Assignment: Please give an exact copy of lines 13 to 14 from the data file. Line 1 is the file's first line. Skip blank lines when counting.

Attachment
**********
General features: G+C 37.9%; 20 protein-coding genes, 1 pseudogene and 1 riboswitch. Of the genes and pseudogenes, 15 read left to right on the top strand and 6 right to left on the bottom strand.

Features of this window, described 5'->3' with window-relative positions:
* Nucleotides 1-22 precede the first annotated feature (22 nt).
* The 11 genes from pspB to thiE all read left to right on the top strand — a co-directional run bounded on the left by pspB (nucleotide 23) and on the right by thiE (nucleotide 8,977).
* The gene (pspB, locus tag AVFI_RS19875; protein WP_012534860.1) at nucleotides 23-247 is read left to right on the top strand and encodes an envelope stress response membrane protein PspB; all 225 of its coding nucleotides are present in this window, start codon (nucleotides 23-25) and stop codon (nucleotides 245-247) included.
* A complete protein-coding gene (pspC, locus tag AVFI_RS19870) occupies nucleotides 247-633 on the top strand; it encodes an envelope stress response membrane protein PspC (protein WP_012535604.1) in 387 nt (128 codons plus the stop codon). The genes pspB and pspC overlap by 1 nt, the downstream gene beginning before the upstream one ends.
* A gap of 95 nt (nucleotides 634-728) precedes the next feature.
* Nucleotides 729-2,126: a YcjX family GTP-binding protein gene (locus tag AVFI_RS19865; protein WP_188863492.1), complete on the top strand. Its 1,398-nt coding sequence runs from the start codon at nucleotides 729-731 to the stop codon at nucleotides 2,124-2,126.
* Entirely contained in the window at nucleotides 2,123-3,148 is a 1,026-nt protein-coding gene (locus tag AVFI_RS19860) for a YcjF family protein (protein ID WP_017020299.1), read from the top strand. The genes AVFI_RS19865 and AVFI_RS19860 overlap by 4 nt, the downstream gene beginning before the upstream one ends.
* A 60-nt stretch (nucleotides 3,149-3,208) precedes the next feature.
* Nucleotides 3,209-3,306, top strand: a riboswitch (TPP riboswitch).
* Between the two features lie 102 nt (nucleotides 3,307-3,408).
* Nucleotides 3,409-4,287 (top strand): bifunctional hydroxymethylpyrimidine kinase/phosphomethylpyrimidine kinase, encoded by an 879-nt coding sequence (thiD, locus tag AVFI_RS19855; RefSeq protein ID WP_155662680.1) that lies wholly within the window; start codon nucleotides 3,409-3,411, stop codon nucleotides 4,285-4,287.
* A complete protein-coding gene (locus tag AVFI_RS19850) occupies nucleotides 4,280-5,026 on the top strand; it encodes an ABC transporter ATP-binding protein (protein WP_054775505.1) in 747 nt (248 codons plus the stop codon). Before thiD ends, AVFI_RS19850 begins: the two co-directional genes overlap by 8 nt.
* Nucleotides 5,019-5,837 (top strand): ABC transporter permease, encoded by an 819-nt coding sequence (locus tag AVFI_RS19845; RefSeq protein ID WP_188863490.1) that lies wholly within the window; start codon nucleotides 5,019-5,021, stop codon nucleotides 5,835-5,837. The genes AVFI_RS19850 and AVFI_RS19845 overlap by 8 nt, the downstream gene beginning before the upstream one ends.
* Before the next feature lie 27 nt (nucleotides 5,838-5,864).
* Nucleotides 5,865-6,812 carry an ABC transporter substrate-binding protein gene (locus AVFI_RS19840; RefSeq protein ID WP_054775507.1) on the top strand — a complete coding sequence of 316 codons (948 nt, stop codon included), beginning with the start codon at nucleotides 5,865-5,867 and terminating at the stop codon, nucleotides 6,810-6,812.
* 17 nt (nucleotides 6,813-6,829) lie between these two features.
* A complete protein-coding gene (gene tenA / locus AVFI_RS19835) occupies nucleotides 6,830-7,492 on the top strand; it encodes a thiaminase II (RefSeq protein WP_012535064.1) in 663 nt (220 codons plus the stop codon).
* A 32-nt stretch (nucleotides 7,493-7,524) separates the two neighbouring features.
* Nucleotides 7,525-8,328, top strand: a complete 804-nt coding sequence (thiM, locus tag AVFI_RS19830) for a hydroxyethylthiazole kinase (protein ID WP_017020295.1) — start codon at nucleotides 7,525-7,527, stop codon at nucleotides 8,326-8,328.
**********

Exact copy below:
* Nucleotides 3,409-4,287 (top strand): bifunctional hydroxymethylpyrimidine kinase/phosphomethylpyrimidine kinase, encoded by an 879-nt coding sequence (thiD, locus tag AVFI_RS19855; RefSeq protein ID WP_155662680.1) that lies wholly within the window; start codon nucleotides 3,409-3,411, stop codon nucleotides 4,285-4,287.
* A complete protein-coding gene (locus tag AVFI_RS19850) occupies nucleotides 4,280-5,026 on the top strand; it encodes an ABC transporter ATP-binding protein (protein WP_054775505.1) in 747 nt (248 codons plus the stop codon). Before thiD ends, AVFI_RS19850 begins: the two co-directional genes overlap by 8 nt.